The Irish Business Network, with sponsorship from the Irish Government’s Emigrant Support Programme, held a “Spotlight on Education in Switzerland” event on the evening of May 16th at Hotel de la Paix in Lausanne.
The event was aimed at those who have recently arrived in Switzerland and are wondering how the education system works here as well as persons with permanent Swiss residency. The audience ranged from persons with pre-school children to all stages of the education process including those who are taking advanced studies as part of their lifelong learning goals.
Presentations covered the public and private school systems in Switzerland and whether children should sit the Swiss Maturity diploma, the International Baccalaureate (IB) or another exam such as the Irish Leaving Cert. Third level education was also addressed for those who wish to undertake further studies and are wondering which type of university or business school in Switzerland or abroad would be the best fit.
The speaking panel included highly-experienced educators working at various educational levels:
The General Director & Head of Primary school at Ecole Haut-Lac, Vevey, Grainne Dubler, covered the primary education system in Switzerland. At her school, the focus is on communication, collaboration, conflict resolution, community and digital citizenship.
Anne-Marie Harwood, General Director & Head of Secondary School at Ecole Haut-Lac, Vevey, compared the IB Middle Years Programme (MYP) with the IB Career-related Programme, the smallest and fastest-growing IB offering.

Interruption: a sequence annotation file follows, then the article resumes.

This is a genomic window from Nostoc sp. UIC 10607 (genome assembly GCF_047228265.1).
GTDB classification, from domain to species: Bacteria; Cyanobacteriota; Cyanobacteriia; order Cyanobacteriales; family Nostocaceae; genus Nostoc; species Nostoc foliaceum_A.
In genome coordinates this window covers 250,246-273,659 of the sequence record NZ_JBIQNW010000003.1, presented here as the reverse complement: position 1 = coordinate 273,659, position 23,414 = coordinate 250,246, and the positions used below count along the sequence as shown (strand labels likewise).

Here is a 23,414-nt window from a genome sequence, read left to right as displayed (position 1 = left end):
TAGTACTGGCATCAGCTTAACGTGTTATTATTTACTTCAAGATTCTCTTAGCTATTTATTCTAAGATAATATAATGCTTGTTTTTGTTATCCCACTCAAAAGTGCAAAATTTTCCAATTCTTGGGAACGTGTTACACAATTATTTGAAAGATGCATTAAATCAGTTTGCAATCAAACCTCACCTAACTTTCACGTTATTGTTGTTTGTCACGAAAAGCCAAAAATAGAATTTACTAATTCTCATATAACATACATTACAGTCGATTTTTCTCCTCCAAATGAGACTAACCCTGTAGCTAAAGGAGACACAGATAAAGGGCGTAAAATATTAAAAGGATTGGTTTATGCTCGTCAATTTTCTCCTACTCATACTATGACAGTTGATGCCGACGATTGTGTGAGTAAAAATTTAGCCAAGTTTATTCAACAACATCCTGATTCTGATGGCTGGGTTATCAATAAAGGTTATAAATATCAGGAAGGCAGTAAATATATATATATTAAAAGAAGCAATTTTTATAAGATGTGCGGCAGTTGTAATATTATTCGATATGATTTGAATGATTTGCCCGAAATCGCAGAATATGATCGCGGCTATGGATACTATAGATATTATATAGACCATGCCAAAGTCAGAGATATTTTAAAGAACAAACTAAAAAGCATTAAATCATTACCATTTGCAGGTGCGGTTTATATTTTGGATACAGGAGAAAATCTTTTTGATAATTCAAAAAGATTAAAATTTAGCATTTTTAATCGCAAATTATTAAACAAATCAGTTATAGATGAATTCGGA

“Education is not the filling of a pail, rather the lighting of a fire,” said Hannah Brennan, Dean of Lower Secondary for Champittet, Pully-Lausanne, citing a quote often (mis-)attributed to the Irish poet, W.B. Yeats. She explained that curricula are adapting to students and different types of learners and elaborated on how to choose the right option based on one’s learner profile.
Julie Rochat, Professor at Gymnasium Morges (Public school), gave a very thorough presentation of the essentials of Swiss post-obligatory systems including apprenticeships, gymnasia, bi-lingual programs and language certificates.
Last but not least, Mary Mayenfisch-Tobin, University Guidance Counsellor at College Champittet in Pully, talked about career guidance and university choices, reviewing various systems and advising to focus on the content of courses, employability afterwards and reviewing practical issues such as timing of results, visa requirements, accommodation and extra costs.
A lively discussion ensued with contributions from the audience both in the Q&A and subsequent apéro and very positive feedback. Following the conference, attendees networked and had a drink and a bite to eat together.
Text: Tanya Hogan & Brigid O’Donovan, Images: Brigid O’Donovan, June 2020